But don’t just take my word for it, because it’s not my original idea. It is the brainchild of those brainy people at Gallup.You know Gallup: the people who pose a lot of questions about a lot of things to a lot of different people, from every walk of life. A few years ago, Gallup came up with a survey/test to help people discover what they’re good at and what they’re passionate about – two very different constructs.

If you’re confused about this idea, then consider taking the Strengths Finder Test. This is a test, and book, that Gallup introduced in 2001 (and again in 2007 with an updated version, StrengthsFinder 2) to help people discover their top talents and skills.

I know we all think we know what our strengths are – I mean, seriously, over 50 we have a clue, don’t we? But I have to say, I believe this test can help, if we take it every few years. It will re-inform you, or inform you in a new area, or re-motivate you in your life path, career, or job choice. Or it may simply help you focus and polish the areas in which you are strongest.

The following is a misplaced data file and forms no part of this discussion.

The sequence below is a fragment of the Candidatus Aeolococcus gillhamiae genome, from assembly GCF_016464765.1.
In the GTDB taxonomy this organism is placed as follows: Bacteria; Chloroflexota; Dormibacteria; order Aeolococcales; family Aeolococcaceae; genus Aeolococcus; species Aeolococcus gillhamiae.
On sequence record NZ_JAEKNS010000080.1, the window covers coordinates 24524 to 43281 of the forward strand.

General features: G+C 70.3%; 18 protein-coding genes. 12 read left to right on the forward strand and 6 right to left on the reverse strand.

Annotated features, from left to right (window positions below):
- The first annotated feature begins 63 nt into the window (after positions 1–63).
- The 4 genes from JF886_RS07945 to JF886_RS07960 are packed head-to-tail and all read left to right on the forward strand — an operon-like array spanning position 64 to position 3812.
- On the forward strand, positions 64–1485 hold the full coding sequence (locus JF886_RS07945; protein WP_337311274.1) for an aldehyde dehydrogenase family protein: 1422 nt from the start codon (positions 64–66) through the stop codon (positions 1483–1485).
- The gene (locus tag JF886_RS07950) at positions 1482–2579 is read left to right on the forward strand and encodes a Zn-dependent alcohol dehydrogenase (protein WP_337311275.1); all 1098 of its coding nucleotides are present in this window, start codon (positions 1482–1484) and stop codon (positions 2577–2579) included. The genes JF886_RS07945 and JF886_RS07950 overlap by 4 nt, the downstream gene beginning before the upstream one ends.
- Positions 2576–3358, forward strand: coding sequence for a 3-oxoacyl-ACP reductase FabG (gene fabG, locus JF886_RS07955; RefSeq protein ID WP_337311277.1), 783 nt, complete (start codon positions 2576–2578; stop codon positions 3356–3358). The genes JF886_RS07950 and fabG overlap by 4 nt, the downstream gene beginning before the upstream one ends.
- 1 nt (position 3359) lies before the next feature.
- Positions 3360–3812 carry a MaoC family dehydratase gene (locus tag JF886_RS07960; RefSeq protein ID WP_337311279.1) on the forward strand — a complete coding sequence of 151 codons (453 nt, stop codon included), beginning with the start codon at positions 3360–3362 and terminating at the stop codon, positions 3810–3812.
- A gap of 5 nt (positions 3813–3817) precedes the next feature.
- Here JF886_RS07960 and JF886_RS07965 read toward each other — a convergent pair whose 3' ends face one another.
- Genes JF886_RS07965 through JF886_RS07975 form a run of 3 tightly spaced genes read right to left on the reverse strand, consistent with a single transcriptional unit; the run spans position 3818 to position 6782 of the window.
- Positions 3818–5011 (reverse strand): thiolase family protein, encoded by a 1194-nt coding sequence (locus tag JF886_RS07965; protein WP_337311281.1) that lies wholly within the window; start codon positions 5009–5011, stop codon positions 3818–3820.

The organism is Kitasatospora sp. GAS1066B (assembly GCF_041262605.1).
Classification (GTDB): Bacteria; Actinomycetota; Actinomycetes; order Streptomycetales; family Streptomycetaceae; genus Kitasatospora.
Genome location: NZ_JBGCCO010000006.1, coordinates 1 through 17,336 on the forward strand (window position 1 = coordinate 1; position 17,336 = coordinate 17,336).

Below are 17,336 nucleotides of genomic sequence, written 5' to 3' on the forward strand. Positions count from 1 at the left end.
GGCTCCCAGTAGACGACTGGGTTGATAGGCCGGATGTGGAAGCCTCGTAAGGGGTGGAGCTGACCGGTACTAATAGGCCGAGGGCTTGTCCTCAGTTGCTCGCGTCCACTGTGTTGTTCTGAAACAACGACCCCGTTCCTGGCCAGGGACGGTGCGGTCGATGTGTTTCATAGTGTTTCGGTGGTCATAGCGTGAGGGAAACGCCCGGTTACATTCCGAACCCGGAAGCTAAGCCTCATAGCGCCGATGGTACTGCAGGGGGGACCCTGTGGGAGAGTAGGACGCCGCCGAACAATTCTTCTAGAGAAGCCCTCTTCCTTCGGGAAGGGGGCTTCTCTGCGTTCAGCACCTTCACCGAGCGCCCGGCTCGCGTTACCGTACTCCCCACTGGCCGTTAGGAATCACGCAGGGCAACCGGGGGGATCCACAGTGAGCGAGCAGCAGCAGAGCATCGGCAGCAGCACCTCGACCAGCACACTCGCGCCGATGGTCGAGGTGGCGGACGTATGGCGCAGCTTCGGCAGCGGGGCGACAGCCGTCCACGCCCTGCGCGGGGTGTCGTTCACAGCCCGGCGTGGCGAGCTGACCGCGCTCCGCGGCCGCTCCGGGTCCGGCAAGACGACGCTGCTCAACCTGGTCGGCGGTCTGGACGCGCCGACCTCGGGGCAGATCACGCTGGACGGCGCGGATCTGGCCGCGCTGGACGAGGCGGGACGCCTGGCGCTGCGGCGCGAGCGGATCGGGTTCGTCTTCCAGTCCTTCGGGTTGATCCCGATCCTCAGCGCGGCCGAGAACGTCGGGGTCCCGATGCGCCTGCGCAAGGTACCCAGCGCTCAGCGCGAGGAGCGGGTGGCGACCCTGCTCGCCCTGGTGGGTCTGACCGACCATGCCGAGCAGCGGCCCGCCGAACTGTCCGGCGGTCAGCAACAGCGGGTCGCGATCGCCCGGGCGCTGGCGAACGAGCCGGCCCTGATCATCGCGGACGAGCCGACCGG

Here are a few ways the book and test can help you:

  • Career planning – You can find and polish the areas for which you are best equipped in your work or career choice.
  • Team building – You work better with others when you really understand your own individuals strengths.
  • Improving work performance – When you know and understand your strengths, you’re more able to channel your energies to work more effectively.
  • Interview preparation – You will find that the results of your StrengthsFinder test will really empower you when that interview question pops up: “Can you tell me what your strengths are?”

I have taken it once since its new iteration, but it remains valuable to me every time I look at the list of strengths, their analyses and the concomitant advice they offer. The author, Tom Rath, states that we are better off cultivating our strengths, rather than spending too much time trying to improve our areas of weakness, as we are often taught to do here in the US.I agree!

Rooted in more than 40 years of research, this assessment is a real powerhouse! Check it out!

Click here for more info: Strengths Finder Test.